I am afraid to say I have, at times in my tenure in New Milford, taken the Housatonic River for granted. Lately my thoughts have been consumed with the fact that today is the last day I have to drive over the bridge to get to my office. Suddenly it dawned on me that I won’t be driving over the river every day to get my office!
The Housatonic River begins its trek from the heart of the Berkshire Mountains in Massachusetts in two places. From Muddy Pond in Hinsdale, Ma and Pontoosuc Lake, located in Lanesborough and Pittsfield, MA. In my little neck of the woods the Housatonic River is fed by the East and West Aspetuck River (the East Aspetuck headway is Lake Waramaug). Candlewood Lake is fed by the Housatonic River at the Rocky River Power Plant on Route 7. A giant penstock carries the water up the hill and into Candlewood Lake. Driving by the penstock I do often wonder who thought to do that in the first place?!?
Our area in New Milford was settled by the Weantinocks, a branch of the Paugussett Indian Nation, and the Pooatuck’s who left their mark forever with their lore of their mighty Chief Waramaug and his daugher Lillinonah. It is said they lived high above the gorge at Lovers Leap. And like any good native folk lore, his daughter plummeted to her death with her English lover. (really the story can’t be true, but it is a great one). It is said they summered at Lake Waramaug (hence the name). I guess they understood the beauty of the river and lake way back when as we still do. It is also said that Chief Waramaug had the biggest long house in New England built on the river, interesting. It was 100X20 feet, and was decorated by many famous native artists from tribes all over. Magnificent indeed! It was called Waramaug’s Palace. Some things just don’t change! Lake Waramaug is still a favorite summer destination with some magnificent homes dotting the landscape around the lake.
The native’s were mostly farmers and fishermen that lived on the Housatonic River. In a history book by Samual Orcutt it is said the natives here were peaceful and helped the colonists as they moved here. The natives called the river “usi-a-di-en-uk” which means “beyond the mountain place”. Over time the river has changed. Dams were added, Candlewood Lake was built, but the river remains a large part of our history. Much of southern New Milford along the riverbed was comprised of tobacco and dairy farms which gained their richness of soil from the Housatonic River.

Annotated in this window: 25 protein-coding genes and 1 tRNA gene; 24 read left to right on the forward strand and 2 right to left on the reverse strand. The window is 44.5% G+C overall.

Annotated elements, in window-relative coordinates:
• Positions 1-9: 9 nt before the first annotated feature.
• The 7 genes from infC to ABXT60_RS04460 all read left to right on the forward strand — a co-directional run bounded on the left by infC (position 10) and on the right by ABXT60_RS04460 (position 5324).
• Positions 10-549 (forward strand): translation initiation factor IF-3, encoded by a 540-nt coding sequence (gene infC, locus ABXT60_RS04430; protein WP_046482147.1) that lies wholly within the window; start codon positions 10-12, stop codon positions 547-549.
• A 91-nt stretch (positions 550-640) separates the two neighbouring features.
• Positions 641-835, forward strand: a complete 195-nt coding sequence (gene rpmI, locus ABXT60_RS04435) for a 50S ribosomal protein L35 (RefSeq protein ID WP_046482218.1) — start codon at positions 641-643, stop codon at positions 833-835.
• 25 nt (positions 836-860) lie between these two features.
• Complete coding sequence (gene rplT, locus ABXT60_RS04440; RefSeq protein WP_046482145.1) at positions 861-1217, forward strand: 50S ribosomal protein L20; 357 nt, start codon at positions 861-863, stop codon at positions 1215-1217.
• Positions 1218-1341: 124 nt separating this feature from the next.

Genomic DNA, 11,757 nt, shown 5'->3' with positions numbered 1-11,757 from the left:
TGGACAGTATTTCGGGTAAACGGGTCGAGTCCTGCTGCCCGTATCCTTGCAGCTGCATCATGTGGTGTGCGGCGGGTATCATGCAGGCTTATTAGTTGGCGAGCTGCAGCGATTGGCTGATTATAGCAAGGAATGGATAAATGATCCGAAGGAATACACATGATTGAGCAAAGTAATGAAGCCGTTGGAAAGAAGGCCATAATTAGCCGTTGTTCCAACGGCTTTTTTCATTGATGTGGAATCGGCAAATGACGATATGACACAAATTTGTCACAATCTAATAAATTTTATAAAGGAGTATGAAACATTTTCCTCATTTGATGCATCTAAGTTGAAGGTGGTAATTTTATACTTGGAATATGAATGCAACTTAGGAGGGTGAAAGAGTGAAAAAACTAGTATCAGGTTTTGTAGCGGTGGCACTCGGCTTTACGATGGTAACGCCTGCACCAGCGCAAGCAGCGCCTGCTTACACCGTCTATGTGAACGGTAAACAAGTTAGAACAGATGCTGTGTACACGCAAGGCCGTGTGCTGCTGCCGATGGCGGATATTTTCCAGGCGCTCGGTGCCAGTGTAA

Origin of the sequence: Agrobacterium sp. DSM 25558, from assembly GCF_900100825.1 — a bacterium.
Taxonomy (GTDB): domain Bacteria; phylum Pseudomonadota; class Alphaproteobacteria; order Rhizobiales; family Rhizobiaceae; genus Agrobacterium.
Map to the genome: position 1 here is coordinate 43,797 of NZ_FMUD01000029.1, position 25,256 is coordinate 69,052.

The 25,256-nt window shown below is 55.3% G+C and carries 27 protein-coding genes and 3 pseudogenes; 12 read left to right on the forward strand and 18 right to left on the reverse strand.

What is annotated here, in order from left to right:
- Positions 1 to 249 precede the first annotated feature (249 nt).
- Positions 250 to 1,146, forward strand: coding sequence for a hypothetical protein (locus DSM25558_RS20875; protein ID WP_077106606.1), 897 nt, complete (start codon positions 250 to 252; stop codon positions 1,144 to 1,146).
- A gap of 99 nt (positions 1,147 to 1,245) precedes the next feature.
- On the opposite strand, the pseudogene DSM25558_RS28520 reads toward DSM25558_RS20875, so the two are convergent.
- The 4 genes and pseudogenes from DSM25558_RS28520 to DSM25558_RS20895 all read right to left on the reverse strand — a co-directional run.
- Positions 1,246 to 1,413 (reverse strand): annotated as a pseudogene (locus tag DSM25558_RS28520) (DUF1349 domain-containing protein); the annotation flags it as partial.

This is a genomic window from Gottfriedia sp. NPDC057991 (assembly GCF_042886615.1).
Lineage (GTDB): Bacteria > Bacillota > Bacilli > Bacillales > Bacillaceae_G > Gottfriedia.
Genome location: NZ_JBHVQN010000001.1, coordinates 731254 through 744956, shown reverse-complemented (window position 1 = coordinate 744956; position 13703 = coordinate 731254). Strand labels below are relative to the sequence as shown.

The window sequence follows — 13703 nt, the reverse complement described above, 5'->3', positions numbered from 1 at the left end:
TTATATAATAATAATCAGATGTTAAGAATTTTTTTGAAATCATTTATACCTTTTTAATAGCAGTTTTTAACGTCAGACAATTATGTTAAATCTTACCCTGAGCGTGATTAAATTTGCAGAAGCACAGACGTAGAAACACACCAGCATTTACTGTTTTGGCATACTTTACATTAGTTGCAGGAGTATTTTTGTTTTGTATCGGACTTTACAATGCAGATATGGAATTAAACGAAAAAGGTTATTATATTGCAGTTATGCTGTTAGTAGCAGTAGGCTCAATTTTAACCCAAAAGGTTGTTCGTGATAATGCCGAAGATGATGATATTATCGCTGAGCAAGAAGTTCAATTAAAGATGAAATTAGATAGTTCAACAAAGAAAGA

These days the river is used by many for recreation. We see a resurgence of canoes and kayaks, I understand further north of New Milford there are some great white water rapids that many enjoy. There are plenty of hiking trails, even the Appalachian Trail runs along the Housatonic River in Kent at Bulls Bridge. (In my younger years I always wanted to hike the entire trail… dreams of youth I suppose. Although I have walked it just enough to say I was “on it” at Bulls Bridge.)
A drive from New Milford north up Route 7 is fantastic any time of year. The river is your companion along much of the trip, you can see fishermen, people riding bicycles,…..canoes and kayaks, there are wonderful shops and restaurants, and of course the covered bridges at Bulls Bridge and Cornwall Bridge. The trip is beautiful any time of year.
Today there are a variety of homes up and down the Housatonic River of all prices and sizes. Those that live on the Housatonic River get a daily dose of its beauty. The railroad does also follow the river, I hope someday they will bring the passenger railroad back, what a trip that would be! I know they are working on it.
Take a moment to enjoy the beauty of the Housatonic River. In Southern New Milford at the head of Lake Lillinonah you can hike through Lovers Leap State Park, I have gotten some fantastic photos of the river at the old mill on the river. It is said that Chief Waramaug is buried there in the hills above the gorge at Lovers Leap. (Sounds like a hike is in my future.) Perhaps the old Boardman Bridge will spark your imagination. There has been talk over the years of restoring this beautiful old bridge and I hope they will. You are no longer allowed on the bridge, but there is plenty of parking around to get out and enjoy the river views from the bridge area. Many times I stop at Addis Park on Grove Street, just to look at the Housatonic as it flows downstream to Lovers Leap.
What sparked my story of the Housatonic River? An email from an 86 year old woman who summered on one of the few islands of the Housatonic River asking me for more information about her beloved island. She shared a few precious memories of her time here, it was wonderful. I hope to get her some pictures soon and hear more of her stories. I do love history, sometimes we forget that our own local history can be just as exciting as the history of far away places.
The Housatonic River, a Litchfield County treasure!